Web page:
- Our national historic buildings are crumbling away for want of repairs.
- Our archaeological sites are not properly researched, protected or cared for.
- Our heritage is not fulfilling its true educational potential.
- Our heritage-protection legislation is weak and confusing and full of both holes and loopholes.
Thankfully, the Government has stopped short of full privatisation and we, the people, still retain ownership of the assets now in the care of the reconstituted English Heritage. Today’s measures might indeed herald a new dawn for our historic environment. RESCUE sincerely hopes this is the case and is looking forward to the future with some anticipation. However, far from being proud to announce this new era of heritage management and trumpet it as a forward-thinking innovative achievement, the Government should be ashamed that both it and its predecessors have mismanaged our irreplaceable national heritage with such an abject lack of enthusiasm, care and pride that they have collectively brought us to this point at all.
1st April 2015
RESCUE – The British Archaeological Trust 15A Bull Plain Hertford SG14 1DX
Chairman: Reuben Thorpe : firstname.lastname@example.org Tel. (01433) 631573
Vicechair: Chris Cumberpatch : email@example.com Tel. (0114) 2310051
Notes and references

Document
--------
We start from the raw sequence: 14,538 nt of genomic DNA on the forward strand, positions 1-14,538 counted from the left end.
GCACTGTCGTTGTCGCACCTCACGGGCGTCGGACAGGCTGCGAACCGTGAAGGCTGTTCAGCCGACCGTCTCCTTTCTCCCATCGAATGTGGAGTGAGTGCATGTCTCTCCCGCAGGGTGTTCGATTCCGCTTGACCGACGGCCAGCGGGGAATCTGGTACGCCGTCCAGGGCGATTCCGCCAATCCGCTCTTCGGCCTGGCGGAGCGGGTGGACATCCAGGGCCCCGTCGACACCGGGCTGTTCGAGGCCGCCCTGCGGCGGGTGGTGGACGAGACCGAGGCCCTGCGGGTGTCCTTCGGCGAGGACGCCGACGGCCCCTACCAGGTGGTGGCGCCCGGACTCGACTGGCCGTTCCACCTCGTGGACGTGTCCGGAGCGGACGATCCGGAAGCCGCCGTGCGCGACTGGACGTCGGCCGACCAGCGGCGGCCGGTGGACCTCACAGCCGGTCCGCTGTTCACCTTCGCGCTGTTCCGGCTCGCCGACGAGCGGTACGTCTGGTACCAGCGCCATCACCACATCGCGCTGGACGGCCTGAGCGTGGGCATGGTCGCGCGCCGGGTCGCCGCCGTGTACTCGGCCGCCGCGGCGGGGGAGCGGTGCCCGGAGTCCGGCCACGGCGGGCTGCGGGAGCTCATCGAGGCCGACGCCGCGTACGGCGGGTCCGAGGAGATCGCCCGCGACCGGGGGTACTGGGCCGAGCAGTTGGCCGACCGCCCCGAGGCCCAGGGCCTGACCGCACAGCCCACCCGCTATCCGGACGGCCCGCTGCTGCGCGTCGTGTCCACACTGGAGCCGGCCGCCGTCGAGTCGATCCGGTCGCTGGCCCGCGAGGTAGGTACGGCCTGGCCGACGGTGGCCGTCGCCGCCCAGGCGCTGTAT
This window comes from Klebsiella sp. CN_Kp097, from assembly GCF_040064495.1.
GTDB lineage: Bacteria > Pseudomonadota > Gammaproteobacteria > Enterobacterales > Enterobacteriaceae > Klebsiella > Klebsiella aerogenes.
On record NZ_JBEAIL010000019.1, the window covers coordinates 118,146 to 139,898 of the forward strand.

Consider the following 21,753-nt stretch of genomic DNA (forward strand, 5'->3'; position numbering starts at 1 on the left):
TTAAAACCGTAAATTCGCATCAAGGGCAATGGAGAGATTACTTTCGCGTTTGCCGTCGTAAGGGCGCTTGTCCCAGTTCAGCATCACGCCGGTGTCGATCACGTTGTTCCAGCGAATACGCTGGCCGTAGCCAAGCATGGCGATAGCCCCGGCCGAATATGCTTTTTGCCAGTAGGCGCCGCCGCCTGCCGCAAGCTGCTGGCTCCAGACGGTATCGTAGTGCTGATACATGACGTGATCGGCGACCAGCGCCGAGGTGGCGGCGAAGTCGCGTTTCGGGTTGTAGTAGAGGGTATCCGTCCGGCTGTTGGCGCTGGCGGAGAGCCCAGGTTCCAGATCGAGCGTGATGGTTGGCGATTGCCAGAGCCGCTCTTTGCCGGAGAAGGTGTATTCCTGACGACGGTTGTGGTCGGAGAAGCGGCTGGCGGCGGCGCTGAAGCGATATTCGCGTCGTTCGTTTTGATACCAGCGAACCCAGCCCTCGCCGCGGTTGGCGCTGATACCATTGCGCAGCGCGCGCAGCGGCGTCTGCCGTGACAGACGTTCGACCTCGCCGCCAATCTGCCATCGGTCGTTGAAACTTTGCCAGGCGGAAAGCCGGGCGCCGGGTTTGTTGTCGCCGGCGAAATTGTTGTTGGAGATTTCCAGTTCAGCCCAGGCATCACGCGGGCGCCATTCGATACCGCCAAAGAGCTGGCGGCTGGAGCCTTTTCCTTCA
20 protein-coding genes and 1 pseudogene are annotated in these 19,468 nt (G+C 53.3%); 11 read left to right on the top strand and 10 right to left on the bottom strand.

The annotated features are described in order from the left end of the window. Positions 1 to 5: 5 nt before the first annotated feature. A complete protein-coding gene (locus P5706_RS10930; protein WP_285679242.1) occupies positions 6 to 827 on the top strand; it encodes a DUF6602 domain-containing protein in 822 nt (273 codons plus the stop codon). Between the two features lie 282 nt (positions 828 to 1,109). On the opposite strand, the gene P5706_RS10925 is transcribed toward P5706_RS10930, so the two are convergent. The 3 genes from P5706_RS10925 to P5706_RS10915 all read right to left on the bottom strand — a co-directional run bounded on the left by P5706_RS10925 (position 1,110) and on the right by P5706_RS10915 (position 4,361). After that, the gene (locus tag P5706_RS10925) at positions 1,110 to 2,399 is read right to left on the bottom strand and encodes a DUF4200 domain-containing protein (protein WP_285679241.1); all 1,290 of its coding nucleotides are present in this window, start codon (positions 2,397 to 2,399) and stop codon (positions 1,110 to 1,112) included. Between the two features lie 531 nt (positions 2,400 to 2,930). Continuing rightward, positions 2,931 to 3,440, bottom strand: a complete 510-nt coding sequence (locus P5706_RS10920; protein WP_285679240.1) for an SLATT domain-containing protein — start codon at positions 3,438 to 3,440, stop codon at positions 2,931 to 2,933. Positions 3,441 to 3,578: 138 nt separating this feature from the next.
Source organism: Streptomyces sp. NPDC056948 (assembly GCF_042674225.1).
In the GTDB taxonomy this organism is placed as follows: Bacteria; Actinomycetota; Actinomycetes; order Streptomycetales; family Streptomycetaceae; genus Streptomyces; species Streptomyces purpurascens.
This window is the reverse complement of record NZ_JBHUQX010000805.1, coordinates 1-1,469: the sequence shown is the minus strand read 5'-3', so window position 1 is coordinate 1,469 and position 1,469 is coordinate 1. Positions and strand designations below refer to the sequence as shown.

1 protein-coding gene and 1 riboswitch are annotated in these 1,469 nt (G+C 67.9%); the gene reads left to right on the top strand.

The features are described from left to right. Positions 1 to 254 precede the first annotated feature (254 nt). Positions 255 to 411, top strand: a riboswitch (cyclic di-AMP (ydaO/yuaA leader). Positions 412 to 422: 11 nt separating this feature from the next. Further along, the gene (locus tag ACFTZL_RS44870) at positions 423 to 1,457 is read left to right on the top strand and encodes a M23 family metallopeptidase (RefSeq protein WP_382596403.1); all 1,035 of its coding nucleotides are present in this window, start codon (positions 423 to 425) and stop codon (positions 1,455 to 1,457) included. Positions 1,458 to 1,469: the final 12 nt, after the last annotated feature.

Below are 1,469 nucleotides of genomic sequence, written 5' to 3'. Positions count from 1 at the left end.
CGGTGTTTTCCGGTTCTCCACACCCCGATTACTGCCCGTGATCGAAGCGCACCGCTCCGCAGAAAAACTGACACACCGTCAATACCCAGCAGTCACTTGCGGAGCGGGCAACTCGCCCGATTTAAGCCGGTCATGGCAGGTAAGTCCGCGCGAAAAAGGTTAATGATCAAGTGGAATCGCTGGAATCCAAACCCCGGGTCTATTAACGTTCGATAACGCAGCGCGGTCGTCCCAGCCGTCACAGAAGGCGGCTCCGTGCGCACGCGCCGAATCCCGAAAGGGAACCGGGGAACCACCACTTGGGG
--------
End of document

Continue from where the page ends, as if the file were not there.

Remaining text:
1 DCMS English Heritage New Model – Consultation
www.gov.uk/government/consultations/englishheritagenewmodelconsultation (December 2013)
2 Sajid Javid’s speech : www.gov.uk/government/speeches/sajidjavidsspeechatthelaunchofhistoricenglandandnewenglishheritagetrust (accessed 31.3.2015)
3 Letter from Jessica Trevitt, Information Rights Manager (29.7.2013)
4 English Heritage ‘New Model Proposal – Summary Business Case’ paragraph 1.3 (January 2014) www.gov.uk/government/uploads/system/uploads/attachment_data/file/3635 89/EH_New_Model_Summary_Business_Case.pdf
5 DCMS ‘English Heritage New Model – Consultation Response’ (October 2014)
6 DCMS Consultation on the English Heritage New Model: Response from the English Heritage Commission www.englishheritage.org.uk/content/importeddocs/ae/dcmsconsultationonehnewmodelresponsefromehcommission.pdf
7 Historic England website www.historicengland.org.uk